Author:       2014-12-12

In the THz and far-infraredregime, monolayer graphene can support transverse magnetic (TM) polarizedSPPs with lower propagation loss and stronger field confinement compared to metal-based SPPs. So far, quite a lot of works have been focusedon SPPs in monolayer, double layers and infinite layers of graphene sheets. Recently, considerable attention has been paid to multilayer graphene structures.

Professors Peixiang Lu, Bing Wang and PhD student Chengzhi Qin from Ultrafast Optics Group of WNLO investigated the supermodes in arbitrary layers of graphene sheets. The effective indices and mode profiles of the supermodes are obtained in terms of the dispersion relation by using transfer matrix method (TMM). They reveal the forming mechanisms of the supermodes by applying the coupled-mode theory under weak coupling approximation. The supermodes are formed by the linear superposition of the SPP mode in individual graphene sheet, where the weight coefficients determine the relative amplitude and phase of the individual SPP mode in forming the collective supermodes. The out-of-phase coupling supermodes have the lowest propagation loss and shortest mode wavelength of all the possible ones. By reducing the interlayer space or increasing the chemical potential of the graphene, one could further reduce the propagation loss of the supermodes. With low propagation loss and flexible tuning properties, the graphene multilayers could find potential applications in plasmonic waveguides and deep subwavelength imaging.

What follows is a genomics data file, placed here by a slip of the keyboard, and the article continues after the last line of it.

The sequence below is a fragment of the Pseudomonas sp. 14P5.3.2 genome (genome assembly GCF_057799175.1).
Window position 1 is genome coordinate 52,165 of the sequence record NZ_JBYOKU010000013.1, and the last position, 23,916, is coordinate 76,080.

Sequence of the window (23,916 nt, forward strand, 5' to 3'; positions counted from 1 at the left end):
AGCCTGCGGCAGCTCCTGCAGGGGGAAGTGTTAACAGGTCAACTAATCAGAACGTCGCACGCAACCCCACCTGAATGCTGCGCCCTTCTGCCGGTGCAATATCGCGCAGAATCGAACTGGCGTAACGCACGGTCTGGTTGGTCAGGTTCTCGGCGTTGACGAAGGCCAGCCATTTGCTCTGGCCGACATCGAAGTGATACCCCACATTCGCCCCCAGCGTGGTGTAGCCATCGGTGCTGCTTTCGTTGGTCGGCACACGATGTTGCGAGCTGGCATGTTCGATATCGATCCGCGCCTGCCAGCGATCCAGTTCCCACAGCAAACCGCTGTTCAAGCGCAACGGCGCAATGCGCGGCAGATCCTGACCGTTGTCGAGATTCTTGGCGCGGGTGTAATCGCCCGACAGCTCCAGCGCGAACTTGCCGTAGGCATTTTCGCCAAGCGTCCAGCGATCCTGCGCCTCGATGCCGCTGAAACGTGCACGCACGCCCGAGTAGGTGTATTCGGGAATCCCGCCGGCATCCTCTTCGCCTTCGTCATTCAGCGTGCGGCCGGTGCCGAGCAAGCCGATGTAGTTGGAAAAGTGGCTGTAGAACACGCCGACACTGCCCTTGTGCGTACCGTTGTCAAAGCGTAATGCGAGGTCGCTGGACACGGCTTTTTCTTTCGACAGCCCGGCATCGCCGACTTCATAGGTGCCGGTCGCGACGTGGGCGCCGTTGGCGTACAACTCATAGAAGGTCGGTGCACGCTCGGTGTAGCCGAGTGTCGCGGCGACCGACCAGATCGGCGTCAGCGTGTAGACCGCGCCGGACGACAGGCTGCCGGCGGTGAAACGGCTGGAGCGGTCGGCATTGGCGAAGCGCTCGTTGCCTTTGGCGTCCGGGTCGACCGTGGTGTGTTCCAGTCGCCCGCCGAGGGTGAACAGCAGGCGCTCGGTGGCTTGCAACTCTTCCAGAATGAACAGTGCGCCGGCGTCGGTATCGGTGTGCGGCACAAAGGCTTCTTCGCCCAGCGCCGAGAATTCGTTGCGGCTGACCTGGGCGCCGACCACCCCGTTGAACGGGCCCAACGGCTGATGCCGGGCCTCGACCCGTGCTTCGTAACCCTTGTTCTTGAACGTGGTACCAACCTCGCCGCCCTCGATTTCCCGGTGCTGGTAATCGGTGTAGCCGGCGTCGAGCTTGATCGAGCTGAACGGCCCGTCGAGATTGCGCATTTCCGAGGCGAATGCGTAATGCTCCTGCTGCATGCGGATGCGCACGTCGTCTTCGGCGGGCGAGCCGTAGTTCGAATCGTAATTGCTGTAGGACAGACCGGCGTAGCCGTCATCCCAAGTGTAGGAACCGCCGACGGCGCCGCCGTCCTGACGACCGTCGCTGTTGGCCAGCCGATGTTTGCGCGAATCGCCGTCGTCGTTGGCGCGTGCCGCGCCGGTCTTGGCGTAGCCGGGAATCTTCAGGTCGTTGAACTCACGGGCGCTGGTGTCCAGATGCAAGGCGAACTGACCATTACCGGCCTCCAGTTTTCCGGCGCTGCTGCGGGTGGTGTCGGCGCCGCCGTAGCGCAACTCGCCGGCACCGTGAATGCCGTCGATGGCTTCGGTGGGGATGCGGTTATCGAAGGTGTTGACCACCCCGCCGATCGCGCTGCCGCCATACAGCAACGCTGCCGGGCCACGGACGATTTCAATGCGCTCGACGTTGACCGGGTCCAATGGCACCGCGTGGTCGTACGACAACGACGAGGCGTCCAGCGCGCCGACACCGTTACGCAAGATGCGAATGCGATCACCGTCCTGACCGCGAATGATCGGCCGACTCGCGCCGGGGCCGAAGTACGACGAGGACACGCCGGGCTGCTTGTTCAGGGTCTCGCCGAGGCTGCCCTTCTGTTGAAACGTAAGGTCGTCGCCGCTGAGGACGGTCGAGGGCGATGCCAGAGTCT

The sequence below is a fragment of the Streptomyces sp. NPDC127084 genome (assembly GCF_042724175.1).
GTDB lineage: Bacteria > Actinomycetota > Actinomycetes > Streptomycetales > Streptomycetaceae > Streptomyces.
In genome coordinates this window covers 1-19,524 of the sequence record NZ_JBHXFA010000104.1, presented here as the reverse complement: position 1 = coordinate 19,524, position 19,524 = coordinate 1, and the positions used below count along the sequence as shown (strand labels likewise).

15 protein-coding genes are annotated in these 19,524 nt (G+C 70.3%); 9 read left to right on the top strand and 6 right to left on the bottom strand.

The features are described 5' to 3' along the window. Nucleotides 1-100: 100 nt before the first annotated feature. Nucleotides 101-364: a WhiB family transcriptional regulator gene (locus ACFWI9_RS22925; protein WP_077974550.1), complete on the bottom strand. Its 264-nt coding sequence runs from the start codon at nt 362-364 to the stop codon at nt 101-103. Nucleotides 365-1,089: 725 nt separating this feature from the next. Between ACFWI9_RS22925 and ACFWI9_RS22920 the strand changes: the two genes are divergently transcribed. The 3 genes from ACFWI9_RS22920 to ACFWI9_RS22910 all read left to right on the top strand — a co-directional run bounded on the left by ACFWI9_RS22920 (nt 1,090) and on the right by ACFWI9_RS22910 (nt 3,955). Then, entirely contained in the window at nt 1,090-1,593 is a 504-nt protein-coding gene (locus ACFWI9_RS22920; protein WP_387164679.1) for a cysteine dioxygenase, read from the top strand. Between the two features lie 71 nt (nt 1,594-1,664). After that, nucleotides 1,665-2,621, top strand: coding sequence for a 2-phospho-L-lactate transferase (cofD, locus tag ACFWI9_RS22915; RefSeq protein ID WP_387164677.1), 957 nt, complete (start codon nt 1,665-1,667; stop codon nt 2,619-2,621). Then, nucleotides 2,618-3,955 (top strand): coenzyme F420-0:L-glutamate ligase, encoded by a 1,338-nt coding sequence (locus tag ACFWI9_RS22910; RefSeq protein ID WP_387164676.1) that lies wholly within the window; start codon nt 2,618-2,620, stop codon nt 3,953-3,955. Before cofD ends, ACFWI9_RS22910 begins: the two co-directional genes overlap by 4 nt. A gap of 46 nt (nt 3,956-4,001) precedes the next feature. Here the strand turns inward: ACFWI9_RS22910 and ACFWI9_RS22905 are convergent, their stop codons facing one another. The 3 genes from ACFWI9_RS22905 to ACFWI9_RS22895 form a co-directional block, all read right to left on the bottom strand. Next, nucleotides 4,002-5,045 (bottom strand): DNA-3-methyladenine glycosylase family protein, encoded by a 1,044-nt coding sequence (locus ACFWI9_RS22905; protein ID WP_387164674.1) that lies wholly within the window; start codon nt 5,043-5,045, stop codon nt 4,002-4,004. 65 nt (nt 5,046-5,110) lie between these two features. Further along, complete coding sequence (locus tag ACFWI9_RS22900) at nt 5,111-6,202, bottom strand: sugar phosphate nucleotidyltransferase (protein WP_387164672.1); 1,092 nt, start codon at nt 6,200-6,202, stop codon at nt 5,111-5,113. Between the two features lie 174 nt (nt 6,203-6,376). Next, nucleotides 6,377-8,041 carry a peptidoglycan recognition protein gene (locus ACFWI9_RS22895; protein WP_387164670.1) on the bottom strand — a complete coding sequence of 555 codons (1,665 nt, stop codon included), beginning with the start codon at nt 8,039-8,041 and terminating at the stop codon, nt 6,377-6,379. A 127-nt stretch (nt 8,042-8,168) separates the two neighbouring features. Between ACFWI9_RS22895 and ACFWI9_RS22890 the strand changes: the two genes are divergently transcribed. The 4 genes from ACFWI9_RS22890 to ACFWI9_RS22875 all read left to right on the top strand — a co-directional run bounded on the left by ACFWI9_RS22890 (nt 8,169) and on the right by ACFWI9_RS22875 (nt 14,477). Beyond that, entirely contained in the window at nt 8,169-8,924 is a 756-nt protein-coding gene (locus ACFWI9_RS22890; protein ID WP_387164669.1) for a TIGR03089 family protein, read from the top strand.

The work has been published in Optics Express (Vol.22, No.21, pp.25324-25332, 2014). It is supported by the 973 Program (No. 2014CB921301), the National Natural Science Foundation of China (Nos. 11304108 and 11104095), and the Specialized Research Fund for the Doctoral Program of Higher Education of China (No. 20130142120091).

Fig. 1.A schematic of the graphene multilayers

Fig. 2.Normalized magnetic field distributions of the lowest loss supermodes (s = N) in the graphene multilayer as Ν = 1, 2, 3, 4, 5, respectively.